But I’m now more comfortable with enjoying a glass on weekends, and having several booze-free days for the rest of the week. There are nights when I’ve put the toddler to bed and realised I ‘forgot’ to have that glass of wine I’d been looking forward to earlier in the day. When I have negative feelings, I’m better able to stop and think about that before reaching for the ‘padding’ that will help to soften the feelings. And when I doubt my ability to achieve something, I remember that I am the one in control of my behaviour and if I want to achieve it I bloody will.

How about you?

Do you have unhelpful or unproductive habits? Think about setting a short period of time where you will resist the habit and see what happens. See if you get that spark of self-confidence. You never know – it could be the first stepping stone to astounding success. Or it might just be proof that you have the power to control your own behaviour.

If you’re having trouble with some of your habits and want some coaching, get in touch. I’m currently offering 2 free sessions per person with no strings attached, so there is literally nothing to lose. During this weird time of COVID-19 isolation, think about how you want to come out the other side of it. It’s easy to indulge in our bad habits even more than normal while things are so hard. But it’s also a great opportunity to start building your success story.

Talk soon!

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8 ways to cope with COVID-19 isolation

It’s taken me a few weeks to process my thoughts on the crazy state of the world. Who would have thought that in our lifetime we would live through a pandemic that would restrict us to our homes, threaten our livelihoods, and take away our vulnerable loved ones? It’s like something from a sci-fi movie. A bad one!

Like many, I’ve felt really up and down about things.

Being able to work from home every day: WOO!!!

Fear of losing my job: WAAH!!

Not having to go to that boring party: WOO!!!

Having to cancel my Fiji holiday: WAAH!!

Look, to be honest, I’m still processing my thoughts on this every day. Aren’t we all? But mostly I’ve arrived at a good place for now. I had one really bad day where I let the anxiety and stress take hold, and I’ve gotta tell ya… it sucked. I felt physically ill, I was an emotional wreck, I couldn’t focus on anything productive, and everything felt doomed. But I pulled myself out of it. Because I remembered that I have the power to do that. And so do you.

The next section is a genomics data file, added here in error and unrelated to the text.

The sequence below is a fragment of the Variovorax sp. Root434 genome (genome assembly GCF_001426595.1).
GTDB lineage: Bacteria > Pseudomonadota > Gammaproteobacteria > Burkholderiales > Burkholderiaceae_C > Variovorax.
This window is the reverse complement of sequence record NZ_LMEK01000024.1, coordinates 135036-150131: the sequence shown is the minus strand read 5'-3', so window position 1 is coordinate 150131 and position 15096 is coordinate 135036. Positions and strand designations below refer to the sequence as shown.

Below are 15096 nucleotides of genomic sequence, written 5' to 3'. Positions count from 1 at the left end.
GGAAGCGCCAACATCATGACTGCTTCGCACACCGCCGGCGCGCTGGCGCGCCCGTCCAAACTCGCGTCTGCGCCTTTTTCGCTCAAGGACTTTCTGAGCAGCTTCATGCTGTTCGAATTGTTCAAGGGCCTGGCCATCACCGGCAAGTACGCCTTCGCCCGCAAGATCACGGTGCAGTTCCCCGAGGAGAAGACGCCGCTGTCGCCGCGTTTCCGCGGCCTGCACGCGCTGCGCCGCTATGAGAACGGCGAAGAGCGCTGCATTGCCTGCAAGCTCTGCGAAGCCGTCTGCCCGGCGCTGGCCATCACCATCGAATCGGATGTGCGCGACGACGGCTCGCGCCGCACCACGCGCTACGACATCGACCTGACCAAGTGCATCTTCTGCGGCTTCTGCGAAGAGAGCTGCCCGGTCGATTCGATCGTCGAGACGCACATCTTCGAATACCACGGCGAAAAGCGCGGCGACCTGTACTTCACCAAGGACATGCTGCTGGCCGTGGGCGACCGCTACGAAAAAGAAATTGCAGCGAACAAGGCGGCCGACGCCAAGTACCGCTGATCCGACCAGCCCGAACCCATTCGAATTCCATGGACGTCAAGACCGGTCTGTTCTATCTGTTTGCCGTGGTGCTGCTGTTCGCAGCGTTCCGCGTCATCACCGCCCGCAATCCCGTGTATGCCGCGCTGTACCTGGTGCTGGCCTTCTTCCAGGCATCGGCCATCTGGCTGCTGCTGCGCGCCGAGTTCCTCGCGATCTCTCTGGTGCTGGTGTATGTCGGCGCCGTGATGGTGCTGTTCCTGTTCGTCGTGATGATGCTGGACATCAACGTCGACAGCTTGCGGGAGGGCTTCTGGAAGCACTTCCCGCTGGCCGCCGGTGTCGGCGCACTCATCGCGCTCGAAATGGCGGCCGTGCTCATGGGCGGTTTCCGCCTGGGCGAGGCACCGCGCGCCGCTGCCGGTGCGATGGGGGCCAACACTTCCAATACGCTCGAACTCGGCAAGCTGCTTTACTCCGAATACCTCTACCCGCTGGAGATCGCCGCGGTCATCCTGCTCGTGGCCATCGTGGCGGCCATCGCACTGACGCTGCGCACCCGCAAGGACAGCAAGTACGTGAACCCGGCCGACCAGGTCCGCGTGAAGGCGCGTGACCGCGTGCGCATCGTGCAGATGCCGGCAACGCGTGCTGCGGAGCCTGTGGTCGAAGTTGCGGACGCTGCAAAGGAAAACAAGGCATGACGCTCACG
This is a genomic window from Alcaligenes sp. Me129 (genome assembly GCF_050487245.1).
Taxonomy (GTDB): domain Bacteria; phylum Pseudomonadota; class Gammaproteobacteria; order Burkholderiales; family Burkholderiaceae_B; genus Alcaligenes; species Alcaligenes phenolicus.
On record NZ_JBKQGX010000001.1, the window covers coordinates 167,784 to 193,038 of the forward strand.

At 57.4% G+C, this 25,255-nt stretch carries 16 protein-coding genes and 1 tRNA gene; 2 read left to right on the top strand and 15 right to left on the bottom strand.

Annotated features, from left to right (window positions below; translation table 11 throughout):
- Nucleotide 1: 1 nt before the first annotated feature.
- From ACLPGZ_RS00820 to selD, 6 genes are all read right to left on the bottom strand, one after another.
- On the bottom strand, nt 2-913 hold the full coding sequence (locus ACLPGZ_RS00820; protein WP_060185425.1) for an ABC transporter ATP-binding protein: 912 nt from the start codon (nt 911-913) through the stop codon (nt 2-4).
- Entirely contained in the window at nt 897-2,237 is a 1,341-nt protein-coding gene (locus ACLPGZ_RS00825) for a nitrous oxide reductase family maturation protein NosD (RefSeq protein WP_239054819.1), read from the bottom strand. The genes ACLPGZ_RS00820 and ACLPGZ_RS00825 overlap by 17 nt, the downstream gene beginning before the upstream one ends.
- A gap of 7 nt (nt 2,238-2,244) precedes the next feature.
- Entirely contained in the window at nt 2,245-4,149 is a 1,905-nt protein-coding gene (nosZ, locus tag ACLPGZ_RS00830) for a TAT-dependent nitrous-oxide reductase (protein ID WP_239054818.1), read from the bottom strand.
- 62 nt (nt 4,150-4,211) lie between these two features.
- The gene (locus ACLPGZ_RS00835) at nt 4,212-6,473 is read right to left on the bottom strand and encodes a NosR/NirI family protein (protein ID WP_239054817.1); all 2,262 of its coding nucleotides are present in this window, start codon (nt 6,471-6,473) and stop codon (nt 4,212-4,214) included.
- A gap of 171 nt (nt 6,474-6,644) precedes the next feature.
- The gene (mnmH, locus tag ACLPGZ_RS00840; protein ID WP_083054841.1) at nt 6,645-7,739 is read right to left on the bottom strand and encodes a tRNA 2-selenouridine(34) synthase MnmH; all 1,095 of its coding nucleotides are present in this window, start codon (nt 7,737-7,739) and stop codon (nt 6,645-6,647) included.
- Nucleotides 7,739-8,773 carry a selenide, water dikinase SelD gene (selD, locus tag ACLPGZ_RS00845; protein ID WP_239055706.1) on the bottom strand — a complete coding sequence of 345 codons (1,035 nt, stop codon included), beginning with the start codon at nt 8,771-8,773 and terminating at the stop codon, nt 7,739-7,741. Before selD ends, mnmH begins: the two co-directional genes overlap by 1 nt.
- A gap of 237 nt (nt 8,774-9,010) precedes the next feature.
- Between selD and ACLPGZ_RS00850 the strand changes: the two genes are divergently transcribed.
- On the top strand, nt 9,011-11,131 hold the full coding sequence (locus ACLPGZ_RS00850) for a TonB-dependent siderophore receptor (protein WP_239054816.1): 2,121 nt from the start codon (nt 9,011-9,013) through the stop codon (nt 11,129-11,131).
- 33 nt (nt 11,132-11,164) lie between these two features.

I want to share my thoughts and my processes with you, but I’ve been really conscious of the fact that everyone is going to experience this differently. Some will lose jobs, others will lose parents, and some will just completely lose their minds from having their kids at home all the time.

I don’t want to be that person who tells you to “look on the bright side – you have plenty of time to exercise now!” when you may have lost a beloved grandparent or parent to this vicious virus. I think it’s so important to try and find some blessings in every single day, but it’s equally important to acknowledge that for some people, this is not just about being locked away at home for several months. It’s about fear and loss and unimaginable grief.

So here are 8 ways I am coping with COVID-19 isolation, and if you can take something from this, please do.

8 ways I am coping with hard times

Picturing my future self

When we come out the other side of all this, I want to look at myself and see a strong, resilient, resourceful, and happy woman. I don’t want to be broken, depressed, or trapped in a heap of bad habits. So when things are feeling hard and I’m tempted to curl up on the couch and scroll through Facebook, I think about which future self that is more likely to lead me to. And in most cases, that’s enough to get me off for a walk, or into the kitchen to prepare a meal for my family.

Practicing mindfulness